So-called deficit spending, a not very descriptive term which I have called the “net contribution” of government to growth, is not a “Left-Right” issue if both Left and Right are agreeing to, in their own ways, continue to endorse or support a growing capitalist economy (or a monetary economy of some other description that encourages private savings). Contrary to popular and political wisdom of the moment, balancing a national government budget or targeting budget surpluses are not “good” and deficit spending is not “bad”. In fact, the reverse is true: for most nations under most circumstances, national government budget balancing or budget surpluses are literally toxic for the economy while deficit spending is under many circumstances “good” for the economy. The conventional wisdom that issues from various neoclassically trained pundits of the Right or much of what passes for a “Left” nowadays, has, what is supposed to be sound, fiscal advice for monetarily sovereign governments, entirely inverted. If capitalist economies are to grow, governments are literally compelled to spend on deficit to provide enough liquidity for the economy as well as provide the public services that benefit a complex economy and civilization; political and economic predators have exploited the link to bond sales and increasing “debt” repayment obligations to muddy the political and financial waters.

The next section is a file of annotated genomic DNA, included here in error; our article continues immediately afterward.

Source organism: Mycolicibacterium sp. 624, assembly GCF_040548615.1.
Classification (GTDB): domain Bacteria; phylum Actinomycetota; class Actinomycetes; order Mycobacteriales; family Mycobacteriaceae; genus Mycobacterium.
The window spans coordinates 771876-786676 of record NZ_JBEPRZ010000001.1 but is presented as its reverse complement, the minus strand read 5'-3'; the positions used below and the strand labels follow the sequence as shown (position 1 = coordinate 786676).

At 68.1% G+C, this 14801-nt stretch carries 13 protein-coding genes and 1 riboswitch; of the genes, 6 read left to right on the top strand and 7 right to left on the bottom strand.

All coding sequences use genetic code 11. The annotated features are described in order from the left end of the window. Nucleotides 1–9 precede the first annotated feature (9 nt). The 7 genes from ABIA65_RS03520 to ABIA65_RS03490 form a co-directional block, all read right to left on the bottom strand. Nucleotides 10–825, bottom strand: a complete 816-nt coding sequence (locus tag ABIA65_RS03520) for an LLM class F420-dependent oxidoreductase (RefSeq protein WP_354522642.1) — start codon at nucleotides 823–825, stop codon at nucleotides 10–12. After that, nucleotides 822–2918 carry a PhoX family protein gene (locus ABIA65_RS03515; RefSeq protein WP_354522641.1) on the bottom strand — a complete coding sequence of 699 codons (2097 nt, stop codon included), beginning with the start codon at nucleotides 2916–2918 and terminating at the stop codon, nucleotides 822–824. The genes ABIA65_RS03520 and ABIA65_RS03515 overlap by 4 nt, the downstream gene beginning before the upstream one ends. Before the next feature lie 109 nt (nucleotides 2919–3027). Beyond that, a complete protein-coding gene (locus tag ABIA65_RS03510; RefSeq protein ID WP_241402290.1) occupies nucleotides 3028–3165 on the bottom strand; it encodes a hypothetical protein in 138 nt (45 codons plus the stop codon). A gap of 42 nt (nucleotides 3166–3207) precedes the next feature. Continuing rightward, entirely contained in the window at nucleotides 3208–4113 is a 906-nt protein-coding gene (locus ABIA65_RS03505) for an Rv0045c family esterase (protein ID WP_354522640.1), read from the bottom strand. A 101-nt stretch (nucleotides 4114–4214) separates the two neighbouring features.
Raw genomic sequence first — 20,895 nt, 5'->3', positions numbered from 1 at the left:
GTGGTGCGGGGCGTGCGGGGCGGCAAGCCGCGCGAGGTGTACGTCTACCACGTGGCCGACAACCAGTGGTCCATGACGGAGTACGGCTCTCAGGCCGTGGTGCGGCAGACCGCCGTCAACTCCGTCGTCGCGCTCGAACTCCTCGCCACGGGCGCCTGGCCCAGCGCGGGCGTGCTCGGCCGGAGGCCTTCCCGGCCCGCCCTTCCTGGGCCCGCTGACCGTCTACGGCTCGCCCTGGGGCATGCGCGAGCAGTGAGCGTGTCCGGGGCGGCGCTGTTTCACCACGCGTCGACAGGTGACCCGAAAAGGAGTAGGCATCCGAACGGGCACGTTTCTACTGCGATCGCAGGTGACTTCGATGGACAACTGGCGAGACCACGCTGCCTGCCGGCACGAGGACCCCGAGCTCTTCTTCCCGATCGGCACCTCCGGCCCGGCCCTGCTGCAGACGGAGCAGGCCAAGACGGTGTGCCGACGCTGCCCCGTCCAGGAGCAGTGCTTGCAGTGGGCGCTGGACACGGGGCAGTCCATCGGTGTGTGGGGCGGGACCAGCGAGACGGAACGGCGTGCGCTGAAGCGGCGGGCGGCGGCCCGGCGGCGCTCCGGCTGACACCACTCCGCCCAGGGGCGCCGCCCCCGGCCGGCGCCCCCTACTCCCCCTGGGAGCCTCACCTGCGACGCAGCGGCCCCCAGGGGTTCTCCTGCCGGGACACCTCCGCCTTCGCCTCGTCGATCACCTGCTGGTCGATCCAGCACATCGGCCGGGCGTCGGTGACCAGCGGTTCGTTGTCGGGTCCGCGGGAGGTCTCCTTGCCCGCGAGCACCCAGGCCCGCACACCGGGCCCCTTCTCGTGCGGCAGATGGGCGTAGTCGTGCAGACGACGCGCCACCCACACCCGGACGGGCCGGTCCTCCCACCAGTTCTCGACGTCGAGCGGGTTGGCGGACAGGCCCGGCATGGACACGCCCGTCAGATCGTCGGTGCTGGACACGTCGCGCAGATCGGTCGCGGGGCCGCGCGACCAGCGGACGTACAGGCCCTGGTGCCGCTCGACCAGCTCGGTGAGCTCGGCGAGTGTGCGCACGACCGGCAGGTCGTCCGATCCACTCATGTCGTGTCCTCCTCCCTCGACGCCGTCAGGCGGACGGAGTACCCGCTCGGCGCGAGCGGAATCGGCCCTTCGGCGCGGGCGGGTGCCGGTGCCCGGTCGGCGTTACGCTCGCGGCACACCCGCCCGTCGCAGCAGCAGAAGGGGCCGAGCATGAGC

In any case, the deficit/public debt hysteria campaign, even with the statutory requirement to issue bonds in the amount of budget deficits, is founded on a fundamental category error about the nature of public debt and how governments with their own floating currencies finance themselves, as well as upon a fundamental misconception about how economic growth and concomitant permanent growth in the amount of circulating or saved currency can even take place. The social catastrophe is that significant sectors of the political class in Europe and the US, who can significantly influence the trajectories of national economies and the fates of hundreds of millions of people, have been captured to some degree or completely by deficit/public debt hysteria. In test cases of the effects of austerity, the British government has increased unemployment, decreased wages, increased hunger and degraded social services by pursuing austerity and the US government has, as recognized by both the current and the outgoing chairs of the Federal Reserve, reduced economic growth and placed a drag on the economy by pursuing deficit hysteria-inspired austerity. More of the same is promised in the wake of more deficit hysteria-inspired policy. As long as deficit hysteria reigns in the national government, the chances of sustained recoveries with significant job growth are deemed by neutral observers to be very slim. Swimming against and denying the facts, the austerity campaign has exploited the confused nature of mainstream neoclassical economics and economic policy advice as applied to government finance to sow economic chaos and destruction.